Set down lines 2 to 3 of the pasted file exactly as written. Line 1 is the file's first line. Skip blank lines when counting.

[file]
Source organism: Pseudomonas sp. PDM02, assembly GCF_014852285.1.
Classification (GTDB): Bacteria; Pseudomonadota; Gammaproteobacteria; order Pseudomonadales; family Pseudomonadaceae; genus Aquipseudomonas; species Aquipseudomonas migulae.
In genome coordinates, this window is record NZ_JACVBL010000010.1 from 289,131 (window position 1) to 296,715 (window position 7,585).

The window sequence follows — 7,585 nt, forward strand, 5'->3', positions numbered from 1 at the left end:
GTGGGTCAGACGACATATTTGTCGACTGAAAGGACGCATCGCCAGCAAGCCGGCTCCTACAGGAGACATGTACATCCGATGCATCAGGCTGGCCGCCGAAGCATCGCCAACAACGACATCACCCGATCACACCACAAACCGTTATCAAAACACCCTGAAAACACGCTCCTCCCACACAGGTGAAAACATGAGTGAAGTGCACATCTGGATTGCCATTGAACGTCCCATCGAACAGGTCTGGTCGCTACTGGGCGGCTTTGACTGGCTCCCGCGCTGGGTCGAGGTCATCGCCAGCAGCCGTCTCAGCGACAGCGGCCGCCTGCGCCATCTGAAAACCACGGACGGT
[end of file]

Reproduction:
Classification (GTDB): Bacteria; Pseudomonadota; Gammaproteobacteria; order Pseudomonadales; family Pseudomonadaceae; genus Aquipseudomonas; species Aquipseudomonas migulae.
In genome coordinates, this window is record NZ_JACVBL010000010.1 from 289,131 (window position 1) to 296,715 (window position 7,585).